Now please do not take my words as a veiled call for an extension of racial segregation, it is not. However, this call is a harkening for Black America to reconsider its rush to abandon institutions they have created and controlled for entities they have no ownership of.

In hindsight, it is obvious that the decline of the Negro Leagues was a hostile takeover executed by MLB owners. There is no other means of viewing this occurrence by MLB power-brokers like Branch Rickey. From the beginning, MLB owners appeared determined to limit the “integration” of their sport to the playing field, not the owner’s box. If figures such as Branch Rickey were truly interested in integrating baseball they would have pursued diversity throughout the entire game from the playing field to the ownership ranks. What makes this matter more despicable is that there is precedence for such an occurrence in the world of professional sports.

There was a time when the National Basketball Association (NBA) faced stiff competition from the upstart American Basketball Association (ABA). Now I do not want you to think that the ABA was some ragtag outfit composed of players who did not possess the talent to play in the NBA. The ABA was very similar to the Negro Leagues in that it featured incredibly talented players who mesmerized fans with an exciting brand of basketball that the NBA could not rival. Here are a few of the greats that began their careers in the ABA:

  • Julius “Dr. J.” Irving
  • Artis Gilmore
  • Connie Hawkins
  • Rick Barry
  • Spencer Haywood
  • Billy Cunningham
  • George McGinnis
  • George Gervin
  • Moses Malone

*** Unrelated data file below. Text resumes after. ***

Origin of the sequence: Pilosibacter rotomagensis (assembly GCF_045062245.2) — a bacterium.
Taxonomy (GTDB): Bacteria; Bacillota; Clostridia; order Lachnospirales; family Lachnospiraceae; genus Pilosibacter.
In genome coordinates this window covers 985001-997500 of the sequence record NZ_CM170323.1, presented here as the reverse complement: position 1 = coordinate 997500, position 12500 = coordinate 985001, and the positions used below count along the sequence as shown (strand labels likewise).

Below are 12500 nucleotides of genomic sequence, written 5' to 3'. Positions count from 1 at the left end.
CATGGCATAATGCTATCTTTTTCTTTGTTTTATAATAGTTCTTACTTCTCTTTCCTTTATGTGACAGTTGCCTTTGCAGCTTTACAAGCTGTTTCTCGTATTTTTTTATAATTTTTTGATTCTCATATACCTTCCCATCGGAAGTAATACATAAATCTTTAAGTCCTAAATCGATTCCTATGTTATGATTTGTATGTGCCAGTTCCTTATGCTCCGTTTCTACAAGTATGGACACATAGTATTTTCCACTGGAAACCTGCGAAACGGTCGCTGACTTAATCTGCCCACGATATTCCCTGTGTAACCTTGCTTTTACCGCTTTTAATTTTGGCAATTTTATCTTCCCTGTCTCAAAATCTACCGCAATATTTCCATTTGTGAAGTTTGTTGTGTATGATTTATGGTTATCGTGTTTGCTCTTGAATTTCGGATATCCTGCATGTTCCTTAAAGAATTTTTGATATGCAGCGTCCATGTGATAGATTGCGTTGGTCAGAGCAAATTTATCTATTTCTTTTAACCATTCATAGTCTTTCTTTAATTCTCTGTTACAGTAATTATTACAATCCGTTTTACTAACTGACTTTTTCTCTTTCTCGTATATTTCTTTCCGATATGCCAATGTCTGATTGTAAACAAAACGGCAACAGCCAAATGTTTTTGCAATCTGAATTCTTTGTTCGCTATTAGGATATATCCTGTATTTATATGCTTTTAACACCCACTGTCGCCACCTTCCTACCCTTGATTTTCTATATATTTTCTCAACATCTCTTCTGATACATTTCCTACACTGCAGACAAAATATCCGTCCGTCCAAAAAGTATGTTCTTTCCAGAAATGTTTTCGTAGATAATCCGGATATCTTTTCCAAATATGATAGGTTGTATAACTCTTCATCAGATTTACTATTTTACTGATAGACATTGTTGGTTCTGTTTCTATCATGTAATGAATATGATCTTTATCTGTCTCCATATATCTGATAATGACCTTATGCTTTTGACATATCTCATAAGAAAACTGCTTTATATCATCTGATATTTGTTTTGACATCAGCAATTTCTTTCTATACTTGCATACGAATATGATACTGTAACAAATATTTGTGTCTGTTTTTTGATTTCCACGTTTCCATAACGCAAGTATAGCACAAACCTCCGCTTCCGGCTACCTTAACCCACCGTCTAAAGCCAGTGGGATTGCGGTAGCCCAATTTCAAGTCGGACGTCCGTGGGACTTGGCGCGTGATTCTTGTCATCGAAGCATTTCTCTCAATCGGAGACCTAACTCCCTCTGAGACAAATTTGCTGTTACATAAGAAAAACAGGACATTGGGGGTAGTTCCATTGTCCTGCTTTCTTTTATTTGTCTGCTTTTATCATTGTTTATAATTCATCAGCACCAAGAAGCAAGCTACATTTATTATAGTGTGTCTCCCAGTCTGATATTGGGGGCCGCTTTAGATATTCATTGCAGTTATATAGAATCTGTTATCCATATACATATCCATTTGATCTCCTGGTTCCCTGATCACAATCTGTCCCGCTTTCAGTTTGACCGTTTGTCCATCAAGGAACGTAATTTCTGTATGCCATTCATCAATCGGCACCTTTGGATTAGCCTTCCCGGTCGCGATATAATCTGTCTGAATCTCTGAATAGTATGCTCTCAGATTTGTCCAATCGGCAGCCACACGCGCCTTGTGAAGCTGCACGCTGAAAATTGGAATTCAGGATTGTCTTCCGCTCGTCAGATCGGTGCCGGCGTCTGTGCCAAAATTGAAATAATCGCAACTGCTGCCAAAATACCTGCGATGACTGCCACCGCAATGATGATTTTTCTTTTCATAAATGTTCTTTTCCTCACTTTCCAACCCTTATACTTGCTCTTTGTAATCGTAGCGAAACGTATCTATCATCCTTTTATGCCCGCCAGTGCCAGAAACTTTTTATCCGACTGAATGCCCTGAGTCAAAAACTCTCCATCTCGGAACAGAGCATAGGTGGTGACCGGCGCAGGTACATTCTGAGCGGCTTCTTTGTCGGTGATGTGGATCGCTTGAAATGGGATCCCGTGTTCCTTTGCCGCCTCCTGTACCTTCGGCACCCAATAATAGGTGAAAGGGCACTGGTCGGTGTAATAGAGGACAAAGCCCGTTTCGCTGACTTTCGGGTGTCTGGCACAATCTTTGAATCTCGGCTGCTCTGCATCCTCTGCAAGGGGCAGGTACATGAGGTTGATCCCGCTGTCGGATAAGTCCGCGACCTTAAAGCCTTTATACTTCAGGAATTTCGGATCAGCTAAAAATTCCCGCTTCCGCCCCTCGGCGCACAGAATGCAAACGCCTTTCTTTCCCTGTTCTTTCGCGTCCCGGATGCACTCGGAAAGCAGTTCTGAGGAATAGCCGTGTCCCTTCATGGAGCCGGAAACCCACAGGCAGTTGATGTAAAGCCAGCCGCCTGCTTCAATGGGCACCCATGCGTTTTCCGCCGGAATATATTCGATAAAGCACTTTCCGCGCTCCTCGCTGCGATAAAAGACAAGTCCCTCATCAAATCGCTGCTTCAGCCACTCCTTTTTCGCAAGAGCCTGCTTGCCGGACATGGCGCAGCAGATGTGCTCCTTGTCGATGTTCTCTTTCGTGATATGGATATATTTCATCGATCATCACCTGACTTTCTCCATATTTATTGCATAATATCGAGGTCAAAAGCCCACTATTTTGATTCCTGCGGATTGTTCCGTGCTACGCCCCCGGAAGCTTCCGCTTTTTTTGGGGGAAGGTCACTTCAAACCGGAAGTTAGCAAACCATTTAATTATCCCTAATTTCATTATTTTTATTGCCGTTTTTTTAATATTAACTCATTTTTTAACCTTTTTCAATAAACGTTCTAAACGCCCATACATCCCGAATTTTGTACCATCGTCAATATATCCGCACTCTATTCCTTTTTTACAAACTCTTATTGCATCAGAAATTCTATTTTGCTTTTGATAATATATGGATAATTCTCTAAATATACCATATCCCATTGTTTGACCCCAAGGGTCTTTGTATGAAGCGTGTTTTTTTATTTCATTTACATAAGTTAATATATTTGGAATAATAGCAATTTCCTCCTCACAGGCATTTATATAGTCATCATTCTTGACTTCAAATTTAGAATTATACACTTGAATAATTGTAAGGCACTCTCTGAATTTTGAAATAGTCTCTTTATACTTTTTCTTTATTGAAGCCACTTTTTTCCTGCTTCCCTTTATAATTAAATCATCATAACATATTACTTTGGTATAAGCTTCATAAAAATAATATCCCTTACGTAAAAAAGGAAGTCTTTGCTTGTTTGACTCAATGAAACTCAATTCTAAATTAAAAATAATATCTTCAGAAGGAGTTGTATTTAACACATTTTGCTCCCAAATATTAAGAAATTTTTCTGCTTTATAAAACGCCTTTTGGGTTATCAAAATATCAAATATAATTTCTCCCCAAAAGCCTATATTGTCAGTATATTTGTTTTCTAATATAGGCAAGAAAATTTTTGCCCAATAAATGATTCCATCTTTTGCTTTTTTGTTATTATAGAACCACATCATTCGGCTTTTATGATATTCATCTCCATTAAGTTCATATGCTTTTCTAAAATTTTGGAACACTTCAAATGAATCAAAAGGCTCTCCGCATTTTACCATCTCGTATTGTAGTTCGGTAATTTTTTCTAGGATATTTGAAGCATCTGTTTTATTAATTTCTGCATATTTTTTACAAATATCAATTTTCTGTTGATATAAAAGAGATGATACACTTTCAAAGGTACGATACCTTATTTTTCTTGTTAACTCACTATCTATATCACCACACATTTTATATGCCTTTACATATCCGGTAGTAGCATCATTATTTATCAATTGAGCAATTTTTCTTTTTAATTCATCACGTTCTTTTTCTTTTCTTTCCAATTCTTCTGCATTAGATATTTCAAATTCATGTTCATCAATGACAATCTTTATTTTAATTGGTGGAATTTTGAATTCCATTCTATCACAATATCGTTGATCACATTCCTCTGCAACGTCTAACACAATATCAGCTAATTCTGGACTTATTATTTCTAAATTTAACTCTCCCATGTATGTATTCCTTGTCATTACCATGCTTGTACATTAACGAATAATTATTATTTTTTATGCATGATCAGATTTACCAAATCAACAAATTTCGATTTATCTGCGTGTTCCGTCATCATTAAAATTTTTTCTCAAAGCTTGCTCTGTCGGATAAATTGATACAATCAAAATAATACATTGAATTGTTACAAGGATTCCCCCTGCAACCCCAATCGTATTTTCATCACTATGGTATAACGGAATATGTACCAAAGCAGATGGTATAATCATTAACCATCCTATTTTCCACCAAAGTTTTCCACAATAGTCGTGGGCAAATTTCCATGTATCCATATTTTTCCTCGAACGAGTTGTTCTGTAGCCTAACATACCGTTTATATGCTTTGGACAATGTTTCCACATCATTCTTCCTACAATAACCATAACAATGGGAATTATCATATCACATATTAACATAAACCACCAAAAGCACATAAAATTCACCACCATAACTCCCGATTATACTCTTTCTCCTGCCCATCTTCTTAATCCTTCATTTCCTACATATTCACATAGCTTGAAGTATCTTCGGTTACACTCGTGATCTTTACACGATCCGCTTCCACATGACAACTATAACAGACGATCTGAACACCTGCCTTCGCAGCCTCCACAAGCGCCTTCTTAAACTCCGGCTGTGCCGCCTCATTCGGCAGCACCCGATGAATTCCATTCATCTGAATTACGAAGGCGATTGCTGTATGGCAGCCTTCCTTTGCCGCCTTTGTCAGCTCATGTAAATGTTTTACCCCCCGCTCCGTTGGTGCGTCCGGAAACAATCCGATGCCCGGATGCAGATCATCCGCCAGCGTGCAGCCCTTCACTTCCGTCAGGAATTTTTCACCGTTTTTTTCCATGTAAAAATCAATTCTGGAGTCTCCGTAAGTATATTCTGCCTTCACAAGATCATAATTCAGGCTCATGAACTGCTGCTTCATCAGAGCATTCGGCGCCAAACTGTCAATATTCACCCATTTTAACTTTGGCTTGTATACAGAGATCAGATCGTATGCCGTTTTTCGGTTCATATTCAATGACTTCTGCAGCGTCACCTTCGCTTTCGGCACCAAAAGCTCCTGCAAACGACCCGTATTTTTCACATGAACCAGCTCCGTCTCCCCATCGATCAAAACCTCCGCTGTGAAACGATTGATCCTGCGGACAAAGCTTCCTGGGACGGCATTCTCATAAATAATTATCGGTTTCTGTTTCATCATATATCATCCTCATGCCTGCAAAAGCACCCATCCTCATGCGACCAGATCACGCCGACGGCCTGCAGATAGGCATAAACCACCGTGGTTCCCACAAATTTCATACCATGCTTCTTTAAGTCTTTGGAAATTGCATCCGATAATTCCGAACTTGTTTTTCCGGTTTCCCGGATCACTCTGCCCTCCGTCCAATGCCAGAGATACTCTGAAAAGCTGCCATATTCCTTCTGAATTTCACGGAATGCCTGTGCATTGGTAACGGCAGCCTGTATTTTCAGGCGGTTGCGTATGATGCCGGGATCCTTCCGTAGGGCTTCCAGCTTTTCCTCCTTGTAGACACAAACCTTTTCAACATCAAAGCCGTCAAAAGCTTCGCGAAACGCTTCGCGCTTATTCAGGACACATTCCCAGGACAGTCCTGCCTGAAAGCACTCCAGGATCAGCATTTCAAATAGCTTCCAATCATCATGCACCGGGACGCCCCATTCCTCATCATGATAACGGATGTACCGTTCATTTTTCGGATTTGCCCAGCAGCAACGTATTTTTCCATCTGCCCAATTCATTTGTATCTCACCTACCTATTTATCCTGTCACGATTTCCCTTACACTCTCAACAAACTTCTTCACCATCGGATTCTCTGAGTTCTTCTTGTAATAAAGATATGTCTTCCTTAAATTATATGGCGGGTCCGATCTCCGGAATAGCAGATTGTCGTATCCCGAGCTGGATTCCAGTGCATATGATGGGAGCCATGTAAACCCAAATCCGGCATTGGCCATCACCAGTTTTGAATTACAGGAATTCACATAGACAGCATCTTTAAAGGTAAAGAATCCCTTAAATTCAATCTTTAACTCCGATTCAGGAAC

• Dan Issel
  • David Thompson

Instead of “integrating” the ABA stars into NBA teams, NBA owners merged with the upstart league and accepted the Denver Nuggets, San Antonio Spurs, Indiana Pacers, and New York Nets into their league. Players from the two remaining teams that folded due to financial reasons were placed in a dispersal draft.

When placed within this context, it is obvious that there was nothing, outside of racial bigotry fueled institutional racism, preventing White Major League owners from merging with the Negro Leagues and bringing several pre-existing franchises into their league. Although I am certain that many will charge that White fans would have boycotted inter-racial games, such an action would have had little impact on profits as African-American fans would have flocked to the games in droves with hopes that black baseball players would once again prove their superiority to their White counterparts. Despite it being relatively difficult to comprehend considering the popularity of football and basketball within Black America, there was a time when baseball was Black America’s favorite pastime.

Unfortunately for Negro League owners and the black community, the price White team owners demanded for their “acceptance” of African-American baseball players was the absence of Black ownership within the MLB ranks. From their perspective, African-Americans were only acceptable as employees, not as owners possessing a voice in league operations. It is for these reasons that I cannot fully embrace Jackie Robinson Day because it symbolizes for me colossal loss in a host of important arenas, a cost that is so enormous that it is impossible to tally to the present day.

Staff Writer; Dr. James Thomas Jones III

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One may also connect with this brother via TwitterDrJamestJones.